Thoughout their discussion here, our authors say little explicitly about macroeconomic concerns, in large part because of their emphasis on the presence of a margin of safety for any true investment. As they observe, “when the price is well below the indicated value of a secondary share, the investor has a margin of safety which can absorb unfavorable future developments and can permit a satisfactory ultimate result even though the company’s future performance may be far from brilliant” (504). Though the margin of safety may not guarantee favorable performance by itself, when coupled with sufficient diversification, the margin of safety concept can produce acceptable returns in a variety of macroeconomic environments.

Since an analyst’s time and attention are limited, Graham, Dodd, and Buffett concentrate their energies almost solely on understanding businesses, and in particular, on those aspects of the business which management can control—namely, costs, marketing, and pricing. This concentration, coupled with the margin of safety concept, should be sufficient to defend the investor from unforeseen changes in the broader economy and render detailed economic analysis less relevant to the analyst’s work.

Simon Johnson on the Economic “Recovery”

topbanner_012Last Friday, Bill Moyers of PBS had an interview with the former chief economist of the IMF, and current MIT Sloan School of Management professor Simon Johnson. In my lights, it is the most powerful critical analysis of the U.S. government’s responses to the financial crisis (or, at least the most powerful to have been featured in the mainstream media).

Here is a crucial part of the exchange:

“BILL MOYERS: Both the “Wall Street Journal” and “The New York Times” reported this week that Obama’s top two political aides, Rahm Emanuel and David Axelrod, have pushed for tougher action against the banks. But they didn’t prevail. Obama apparently sided with Geithner and the Treasury Department in using a velvet glove.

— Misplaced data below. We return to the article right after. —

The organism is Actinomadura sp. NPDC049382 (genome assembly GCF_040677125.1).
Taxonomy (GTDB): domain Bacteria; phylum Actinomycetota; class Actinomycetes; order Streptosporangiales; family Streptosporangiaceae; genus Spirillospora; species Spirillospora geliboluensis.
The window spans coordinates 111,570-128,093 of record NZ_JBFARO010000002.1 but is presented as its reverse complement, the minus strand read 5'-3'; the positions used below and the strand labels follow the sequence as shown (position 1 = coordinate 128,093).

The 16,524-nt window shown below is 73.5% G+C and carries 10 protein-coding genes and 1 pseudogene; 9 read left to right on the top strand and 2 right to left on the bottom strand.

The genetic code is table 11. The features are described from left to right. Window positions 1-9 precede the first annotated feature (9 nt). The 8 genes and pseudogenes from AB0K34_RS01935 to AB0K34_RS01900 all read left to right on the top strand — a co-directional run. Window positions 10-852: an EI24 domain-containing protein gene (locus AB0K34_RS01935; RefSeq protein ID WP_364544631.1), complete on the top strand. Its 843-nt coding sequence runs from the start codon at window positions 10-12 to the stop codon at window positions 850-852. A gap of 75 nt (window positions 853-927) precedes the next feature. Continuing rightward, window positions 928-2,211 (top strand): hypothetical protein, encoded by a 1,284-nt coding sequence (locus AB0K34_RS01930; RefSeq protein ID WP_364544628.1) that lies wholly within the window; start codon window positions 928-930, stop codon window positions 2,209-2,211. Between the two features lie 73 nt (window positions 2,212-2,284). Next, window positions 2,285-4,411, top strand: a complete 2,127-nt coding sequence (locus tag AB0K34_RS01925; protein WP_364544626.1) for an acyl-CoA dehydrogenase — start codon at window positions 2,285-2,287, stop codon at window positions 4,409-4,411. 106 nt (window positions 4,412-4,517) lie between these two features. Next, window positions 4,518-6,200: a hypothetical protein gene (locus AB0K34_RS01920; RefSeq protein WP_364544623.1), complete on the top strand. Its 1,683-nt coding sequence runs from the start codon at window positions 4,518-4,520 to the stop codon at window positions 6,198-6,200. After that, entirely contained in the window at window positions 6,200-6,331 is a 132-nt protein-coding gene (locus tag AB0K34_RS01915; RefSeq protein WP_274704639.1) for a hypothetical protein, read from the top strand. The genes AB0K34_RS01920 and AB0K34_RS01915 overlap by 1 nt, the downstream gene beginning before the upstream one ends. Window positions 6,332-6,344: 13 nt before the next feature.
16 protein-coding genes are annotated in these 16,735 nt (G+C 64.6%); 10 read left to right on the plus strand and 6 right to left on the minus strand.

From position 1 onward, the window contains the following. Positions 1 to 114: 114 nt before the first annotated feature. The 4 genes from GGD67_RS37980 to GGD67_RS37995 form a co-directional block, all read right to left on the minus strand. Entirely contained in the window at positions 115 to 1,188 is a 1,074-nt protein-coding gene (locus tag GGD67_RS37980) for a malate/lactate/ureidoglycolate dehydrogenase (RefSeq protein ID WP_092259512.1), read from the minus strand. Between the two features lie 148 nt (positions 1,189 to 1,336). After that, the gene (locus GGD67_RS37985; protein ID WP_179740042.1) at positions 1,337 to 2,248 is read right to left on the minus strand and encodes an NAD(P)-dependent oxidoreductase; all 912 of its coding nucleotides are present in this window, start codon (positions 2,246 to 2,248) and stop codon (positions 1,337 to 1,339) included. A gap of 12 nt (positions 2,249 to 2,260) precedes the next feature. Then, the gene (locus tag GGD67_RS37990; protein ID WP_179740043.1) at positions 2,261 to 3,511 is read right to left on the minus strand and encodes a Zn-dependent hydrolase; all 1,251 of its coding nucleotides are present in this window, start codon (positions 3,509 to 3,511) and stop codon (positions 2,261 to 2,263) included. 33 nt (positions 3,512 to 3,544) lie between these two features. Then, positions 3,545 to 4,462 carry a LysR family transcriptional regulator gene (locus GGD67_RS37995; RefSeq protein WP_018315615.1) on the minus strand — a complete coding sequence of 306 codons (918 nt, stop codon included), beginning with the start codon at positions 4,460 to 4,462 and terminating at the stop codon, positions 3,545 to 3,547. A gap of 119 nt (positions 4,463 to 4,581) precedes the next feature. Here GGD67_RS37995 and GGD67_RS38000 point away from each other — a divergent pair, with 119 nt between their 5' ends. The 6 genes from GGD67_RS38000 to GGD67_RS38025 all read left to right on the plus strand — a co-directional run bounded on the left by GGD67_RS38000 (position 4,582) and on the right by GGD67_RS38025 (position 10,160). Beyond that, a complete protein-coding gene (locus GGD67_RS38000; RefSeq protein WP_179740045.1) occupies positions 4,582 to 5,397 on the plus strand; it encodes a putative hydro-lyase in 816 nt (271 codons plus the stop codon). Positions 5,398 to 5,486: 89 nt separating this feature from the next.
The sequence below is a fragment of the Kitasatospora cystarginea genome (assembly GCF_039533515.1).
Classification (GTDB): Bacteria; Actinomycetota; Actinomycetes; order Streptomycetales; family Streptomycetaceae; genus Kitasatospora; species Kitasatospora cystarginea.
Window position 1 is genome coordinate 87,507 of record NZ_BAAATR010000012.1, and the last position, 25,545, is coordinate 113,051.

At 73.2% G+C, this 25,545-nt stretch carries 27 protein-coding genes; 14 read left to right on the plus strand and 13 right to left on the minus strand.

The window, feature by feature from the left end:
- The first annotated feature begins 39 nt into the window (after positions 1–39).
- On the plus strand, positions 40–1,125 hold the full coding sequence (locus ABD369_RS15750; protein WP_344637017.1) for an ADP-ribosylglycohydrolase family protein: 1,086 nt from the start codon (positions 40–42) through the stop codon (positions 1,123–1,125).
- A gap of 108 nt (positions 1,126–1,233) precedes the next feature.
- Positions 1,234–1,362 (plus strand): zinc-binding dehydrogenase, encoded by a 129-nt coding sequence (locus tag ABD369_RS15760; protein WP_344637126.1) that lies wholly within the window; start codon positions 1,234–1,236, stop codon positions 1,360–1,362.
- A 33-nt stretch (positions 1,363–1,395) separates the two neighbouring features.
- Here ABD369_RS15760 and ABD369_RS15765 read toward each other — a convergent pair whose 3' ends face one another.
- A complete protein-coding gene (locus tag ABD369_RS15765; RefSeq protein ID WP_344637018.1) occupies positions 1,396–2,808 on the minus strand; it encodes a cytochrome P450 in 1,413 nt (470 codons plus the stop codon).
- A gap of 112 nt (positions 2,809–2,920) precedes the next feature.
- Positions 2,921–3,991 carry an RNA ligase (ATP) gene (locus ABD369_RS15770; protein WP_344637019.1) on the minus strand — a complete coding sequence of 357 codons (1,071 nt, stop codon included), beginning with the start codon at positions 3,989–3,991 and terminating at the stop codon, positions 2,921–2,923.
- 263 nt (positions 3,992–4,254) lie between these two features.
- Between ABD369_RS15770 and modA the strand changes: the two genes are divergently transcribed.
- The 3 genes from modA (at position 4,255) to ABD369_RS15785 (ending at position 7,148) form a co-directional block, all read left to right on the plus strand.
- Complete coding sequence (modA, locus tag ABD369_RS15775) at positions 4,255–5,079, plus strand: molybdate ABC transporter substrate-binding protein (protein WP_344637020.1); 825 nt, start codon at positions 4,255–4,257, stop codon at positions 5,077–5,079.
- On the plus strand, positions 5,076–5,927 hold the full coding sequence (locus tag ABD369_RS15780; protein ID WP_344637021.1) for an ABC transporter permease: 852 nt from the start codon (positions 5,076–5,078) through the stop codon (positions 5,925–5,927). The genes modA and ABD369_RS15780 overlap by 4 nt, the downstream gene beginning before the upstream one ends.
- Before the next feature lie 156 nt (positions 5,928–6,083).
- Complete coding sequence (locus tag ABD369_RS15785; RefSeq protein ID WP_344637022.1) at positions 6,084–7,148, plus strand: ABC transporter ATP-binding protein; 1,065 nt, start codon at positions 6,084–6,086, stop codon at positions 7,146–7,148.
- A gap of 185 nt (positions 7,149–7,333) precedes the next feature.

SIMON JOHNSON: What I read from that is that there is an unnecessary and excessive deference to the experts, or the supposed experts…

There are many fine professionals at Treasury with great experience, who have spent their lives working on important issues related to the United States. What we face right now is not a typical U.S. issue. We face a crisis, and the president said this on Monday night, the president said, President Obama said, “We’ve never seen anything like this since the Great Depression.”

Therefore, nobody working now, you know, has any firsthand experience. And he also said, “We may face what we call a lost decade.” We’ve never seen that anywhere other than Japan in the 1990s, right? …

The correct people you should be asking this question to are people at the IMF. And I can tell you what they’re saying is the policy that we seem to be perusing, of being nice to the banks, is a mistake. The powerful people are the insiders. They’re the CEOs of these banks. They’re the people who run these banks. They’re the people who pay themselves the massive bonuses at the end of the last year. Now, those bonuses are not the essence of the problem, but they are a symptom of an arrogance, and a feeling of invincibility, that tells you a lot about the culture of those organizations, and the attitudes of the people who lead them…”

The interview insinuates that political donations may be at the root of Congress’ deference. While plausible, the presentation makes the insinuation appear as idle speculation.

I find the interview particularly interesting because it appears that the public clamour over the crisis is really beginning to increase.  As job losses mount, politicians will sense the building pressure and feel compelled to respond.  And if we follow Johnson’s reasoning, it is possible that our experts are currently ill-equipped to craft an expedient plan.

Given this uncertainty, I’m concentrating my research energies on companies with the widest of moats, the smallest of debts, the very highest returns on equity, and the richest cash flows.  To my disappointment, that will likely mean leaving some potentially interesting investments behind.